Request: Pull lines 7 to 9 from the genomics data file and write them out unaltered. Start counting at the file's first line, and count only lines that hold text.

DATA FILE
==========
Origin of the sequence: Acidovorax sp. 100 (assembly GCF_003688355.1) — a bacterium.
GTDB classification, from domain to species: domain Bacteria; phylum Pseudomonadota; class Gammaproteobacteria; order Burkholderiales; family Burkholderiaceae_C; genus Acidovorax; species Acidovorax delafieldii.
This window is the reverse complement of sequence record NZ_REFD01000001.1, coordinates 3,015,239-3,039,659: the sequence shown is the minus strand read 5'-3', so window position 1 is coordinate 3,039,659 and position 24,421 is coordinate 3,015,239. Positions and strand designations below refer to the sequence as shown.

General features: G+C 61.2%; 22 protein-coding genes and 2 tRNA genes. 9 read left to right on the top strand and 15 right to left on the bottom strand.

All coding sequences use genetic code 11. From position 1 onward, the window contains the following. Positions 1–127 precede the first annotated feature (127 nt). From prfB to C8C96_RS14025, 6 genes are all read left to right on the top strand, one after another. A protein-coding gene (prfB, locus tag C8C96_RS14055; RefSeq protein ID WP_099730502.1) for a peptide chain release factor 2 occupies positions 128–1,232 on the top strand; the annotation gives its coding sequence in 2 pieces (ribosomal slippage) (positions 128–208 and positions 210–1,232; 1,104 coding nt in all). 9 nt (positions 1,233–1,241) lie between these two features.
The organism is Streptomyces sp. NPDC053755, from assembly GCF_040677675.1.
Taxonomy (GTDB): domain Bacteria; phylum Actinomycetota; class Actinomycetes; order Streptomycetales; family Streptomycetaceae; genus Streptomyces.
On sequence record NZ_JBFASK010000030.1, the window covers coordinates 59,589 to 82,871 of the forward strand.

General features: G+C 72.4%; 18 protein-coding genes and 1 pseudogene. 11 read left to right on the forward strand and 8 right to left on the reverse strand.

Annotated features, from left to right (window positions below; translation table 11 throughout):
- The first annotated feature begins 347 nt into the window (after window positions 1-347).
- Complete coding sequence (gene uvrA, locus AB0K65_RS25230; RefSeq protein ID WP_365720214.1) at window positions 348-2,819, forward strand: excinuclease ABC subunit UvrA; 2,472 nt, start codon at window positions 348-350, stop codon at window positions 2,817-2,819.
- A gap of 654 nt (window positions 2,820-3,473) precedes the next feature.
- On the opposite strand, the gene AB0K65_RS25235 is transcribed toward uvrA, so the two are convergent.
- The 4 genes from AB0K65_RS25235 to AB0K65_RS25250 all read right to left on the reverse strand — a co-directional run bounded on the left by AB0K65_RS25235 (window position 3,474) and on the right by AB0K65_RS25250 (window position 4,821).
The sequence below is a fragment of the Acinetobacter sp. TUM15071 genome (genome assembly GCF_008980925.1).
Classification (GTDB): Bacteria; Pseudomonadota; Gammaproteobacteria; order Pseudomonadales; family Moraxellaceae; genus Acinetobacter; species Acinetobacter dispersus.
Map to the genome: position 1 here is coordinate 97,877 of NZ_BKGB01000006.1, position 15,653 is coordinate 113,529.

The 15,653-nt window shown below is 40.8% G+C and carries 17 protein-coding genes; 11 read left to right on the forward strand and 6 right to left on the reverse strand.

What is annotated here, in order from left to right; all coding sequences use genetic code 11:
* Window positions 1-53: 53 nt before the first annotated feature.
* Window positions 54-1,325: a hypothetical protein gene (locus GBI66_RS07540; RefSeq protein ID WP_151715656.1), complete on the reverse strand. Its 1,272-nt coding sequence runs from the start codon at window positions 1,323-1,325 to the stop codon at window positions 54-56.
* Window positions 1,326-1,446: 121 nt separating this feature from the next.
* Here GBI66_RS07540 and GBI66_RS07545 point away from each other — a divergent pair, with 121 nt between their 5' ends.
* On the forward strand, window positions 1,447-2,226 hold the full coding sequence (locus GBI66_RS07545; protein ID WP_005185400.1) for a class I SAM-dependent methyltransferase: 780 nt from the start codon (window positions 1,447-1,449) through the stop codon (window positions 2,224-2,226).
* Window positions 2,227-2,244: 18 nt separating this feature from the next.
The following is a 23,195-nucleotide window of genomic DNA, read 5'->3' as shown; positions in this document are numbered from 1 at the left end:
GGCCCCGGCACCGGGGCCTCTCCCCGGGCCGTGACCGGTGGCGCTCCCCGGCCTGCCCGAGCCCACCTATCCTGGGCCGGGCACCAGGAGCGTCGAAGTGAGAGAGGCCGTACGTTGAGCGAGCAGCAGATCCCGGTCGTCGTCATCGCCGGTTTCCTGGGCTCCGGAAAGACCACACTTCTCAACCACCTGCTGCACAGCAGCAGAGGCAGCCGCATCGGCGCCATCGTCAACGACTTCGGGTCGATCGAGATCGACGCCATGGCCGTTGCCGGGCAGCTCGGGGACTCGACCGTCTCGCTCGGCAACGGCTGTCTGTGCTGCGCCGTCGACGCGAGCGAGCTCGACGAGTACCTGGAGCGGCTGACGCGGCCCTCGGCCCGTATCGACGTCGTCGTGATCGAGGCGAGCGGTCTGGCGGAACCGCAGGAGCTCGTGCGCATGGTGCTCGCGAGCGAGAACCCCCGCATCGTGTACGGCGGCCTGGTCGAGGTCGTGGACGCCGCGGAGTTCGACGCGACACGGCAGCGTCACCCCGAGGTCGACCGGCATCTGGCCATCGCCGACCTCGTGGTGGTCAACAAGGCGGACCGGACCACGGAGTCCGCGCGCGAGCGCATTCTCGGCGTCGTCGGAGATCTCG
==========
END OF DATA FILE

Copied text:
Taxonomy (GTDB): domain Bacteria; phylum Actinomycetota; class Actinomycetes; order Streptomycetales; family Streptomycetaceae; genus Streptomyces.
On sequence record NZ_JBFASK010000030.1, the window covers coordinates 59,589 to 82,871 of the forward strand.

General features: G+C 72.4%; 18 protein-coding genes and 1 pseudogene. 11 read left to right on the forward strand and 8 right to left on the reverse strand.